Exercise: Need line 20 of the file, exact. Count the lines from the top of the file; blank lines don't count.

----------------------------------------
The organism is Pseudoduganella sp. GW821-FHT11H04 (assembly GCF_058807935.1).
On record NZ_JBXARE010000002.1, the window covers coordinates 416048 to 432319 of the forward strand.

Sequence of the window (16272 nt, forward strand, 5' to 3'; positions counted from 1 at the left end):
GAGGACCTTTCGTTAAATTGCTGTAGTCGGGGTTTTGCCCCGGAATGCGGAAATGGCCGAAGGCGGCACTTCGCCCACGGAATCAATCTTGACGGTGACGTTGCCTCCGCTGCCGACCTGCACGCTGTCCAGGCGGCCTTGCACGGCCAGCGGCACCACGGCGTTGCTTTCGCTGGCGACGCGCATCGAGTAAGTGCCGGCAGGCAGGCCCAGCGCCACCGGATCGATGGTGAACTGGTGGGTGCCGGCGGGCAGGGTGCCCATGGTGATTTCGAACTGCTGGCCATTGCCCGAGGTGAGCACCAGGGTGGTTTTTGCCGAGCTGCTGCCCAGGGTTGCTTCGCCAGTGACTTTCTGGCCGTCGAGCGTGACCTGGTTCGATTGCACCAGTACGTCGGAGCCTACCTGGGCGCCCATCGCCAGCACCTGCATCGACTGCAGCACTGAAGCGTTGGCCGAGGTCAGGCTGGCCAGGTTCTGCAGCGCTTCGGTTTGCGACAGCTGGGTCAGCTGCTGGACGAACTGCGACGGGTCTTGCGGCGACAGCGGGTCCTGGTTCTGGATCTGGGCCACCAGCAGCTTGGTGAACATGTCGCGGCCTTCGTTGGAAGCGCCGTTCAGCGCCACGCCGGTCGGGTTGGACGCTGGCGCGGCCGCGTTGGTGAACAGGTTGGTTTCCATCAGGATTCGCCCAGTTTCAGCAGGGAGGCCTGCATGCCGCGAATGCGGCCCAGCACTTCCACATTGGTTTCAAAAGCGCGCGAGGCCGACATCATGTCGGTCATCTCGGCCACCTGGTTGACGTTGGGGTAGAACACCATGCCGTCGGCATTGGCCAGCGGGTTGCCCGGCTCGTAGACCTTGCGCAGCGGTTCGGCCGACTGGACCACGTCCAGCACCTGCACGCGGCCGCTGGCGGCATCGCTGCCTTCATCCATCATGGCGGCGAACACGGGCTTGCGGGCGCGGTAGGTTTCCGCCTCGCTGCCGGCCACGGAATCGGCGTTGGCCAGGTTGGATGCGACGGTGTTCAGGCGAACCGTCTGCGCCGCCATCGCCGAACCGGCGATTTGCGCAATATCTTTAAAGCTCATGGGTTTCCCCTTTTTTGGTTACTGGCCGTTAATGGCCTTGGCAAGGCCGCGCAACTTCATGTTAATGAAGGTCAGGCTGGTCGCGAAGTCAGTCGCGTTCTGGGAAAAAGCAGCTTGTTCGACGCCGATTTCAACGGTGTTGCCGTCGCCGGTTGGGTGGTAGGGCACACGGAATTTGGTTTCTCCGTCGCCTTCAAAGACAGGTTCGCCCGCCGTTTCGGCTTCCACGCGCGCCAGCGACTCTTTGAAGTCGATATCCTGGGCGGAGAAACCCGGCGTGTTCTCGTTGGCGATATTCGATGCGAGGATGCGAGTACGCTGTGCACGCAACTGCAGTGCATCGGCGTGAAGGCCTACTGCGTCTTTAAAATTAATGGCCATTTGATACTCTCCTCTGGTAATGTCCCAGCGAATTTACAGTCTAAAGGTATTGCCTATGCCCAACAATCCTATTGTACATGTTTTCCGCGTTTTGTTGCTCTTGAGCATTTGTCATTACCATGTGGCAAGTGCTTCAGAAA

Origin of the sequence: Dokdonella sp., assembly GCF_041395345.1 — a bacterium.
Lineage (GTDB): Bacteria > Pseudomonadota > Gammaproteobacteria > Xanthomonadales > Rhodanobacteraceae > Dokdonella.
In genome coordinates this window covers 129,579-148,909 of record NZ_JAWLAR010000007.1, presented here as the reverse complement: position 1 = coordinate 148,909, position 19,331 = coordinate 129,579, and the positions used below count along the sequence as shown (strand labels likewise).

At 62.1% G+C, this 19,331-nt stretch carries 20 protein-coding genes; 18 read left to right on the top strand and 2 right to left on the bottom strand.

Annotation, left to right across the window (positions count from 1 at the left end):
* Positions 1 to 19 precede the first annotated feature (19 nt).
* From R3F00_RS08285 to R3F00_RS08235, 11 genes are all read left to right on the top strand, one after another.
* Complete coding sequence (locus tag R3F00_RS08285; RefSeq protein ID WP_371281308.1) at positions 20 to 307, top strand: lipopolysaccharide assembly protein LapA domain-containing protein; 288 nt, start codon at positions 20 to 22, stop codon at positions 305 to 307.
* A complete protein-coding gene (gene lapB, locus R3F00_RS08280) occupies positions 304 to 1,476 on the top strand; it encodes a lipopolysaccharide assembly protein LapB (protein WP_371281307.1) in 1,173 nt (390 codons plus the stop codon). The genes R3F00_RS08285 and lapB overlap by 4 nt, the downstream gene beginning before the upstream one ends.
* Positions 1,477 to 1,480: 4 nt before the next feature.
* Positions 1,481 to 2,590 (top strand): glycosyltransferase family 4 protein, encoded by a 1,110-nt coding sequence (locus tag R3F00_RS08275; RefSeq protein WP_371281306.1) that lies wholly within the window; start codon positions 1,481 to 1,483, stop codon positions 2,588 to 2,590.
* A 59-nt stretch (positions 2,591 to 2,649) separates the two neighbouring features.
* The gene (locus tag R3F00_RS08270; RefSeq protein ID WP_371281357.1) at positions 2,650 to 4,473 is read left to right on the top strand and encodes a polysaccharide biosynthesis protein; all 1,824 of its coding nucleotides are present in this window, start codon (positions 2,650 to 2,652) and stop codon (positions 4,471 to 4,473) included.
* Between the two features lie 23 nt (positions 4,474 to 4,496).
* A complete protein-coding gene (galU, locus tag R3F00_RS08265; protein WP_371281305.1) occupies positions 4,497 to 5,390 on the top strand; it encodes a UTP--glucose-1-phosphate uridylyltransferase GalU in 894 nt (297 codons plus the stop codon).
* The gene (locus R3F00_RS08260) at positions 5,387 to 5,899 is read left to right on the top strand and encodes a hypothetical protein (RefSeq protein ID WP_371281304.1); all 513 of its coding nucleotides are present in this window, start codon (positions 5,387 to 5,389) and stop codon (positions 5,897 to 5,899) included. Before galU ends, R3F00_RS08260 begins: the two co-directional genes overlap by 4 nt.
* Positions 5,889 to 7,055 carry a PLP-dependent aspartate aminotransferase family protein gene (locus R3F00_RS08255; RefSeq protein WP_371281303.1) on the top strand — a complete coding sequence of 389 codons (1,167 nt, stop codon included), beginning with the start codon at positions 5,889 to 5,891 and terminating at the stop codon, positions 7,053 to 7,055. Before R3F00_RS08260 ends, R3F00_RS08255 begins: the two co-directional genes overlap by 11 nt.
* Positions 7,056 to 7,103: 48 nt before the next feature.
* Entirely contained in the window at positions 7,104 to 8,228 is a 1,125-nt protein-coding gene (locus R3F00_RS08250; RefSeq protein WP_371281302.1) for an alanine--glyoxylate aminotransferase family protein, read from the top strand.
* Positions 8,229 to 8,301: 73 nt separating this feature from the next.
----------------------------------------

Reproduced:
* The gene (locus R3F00_RS08260) at positions 5,387 to 5,899 is read left to right on the top strand and encodes a hypothetical protein (RefSeq protein ID WP_371281304.1); all 513 of its coding nucleotides are present in this window, start codon (positions 5,387 to 5,389) and stop codon (positions 5,897 to 5,899) included. Before galU ends, R3F00_RS08260 begins: the two co-directional genes overlap by 4 nt.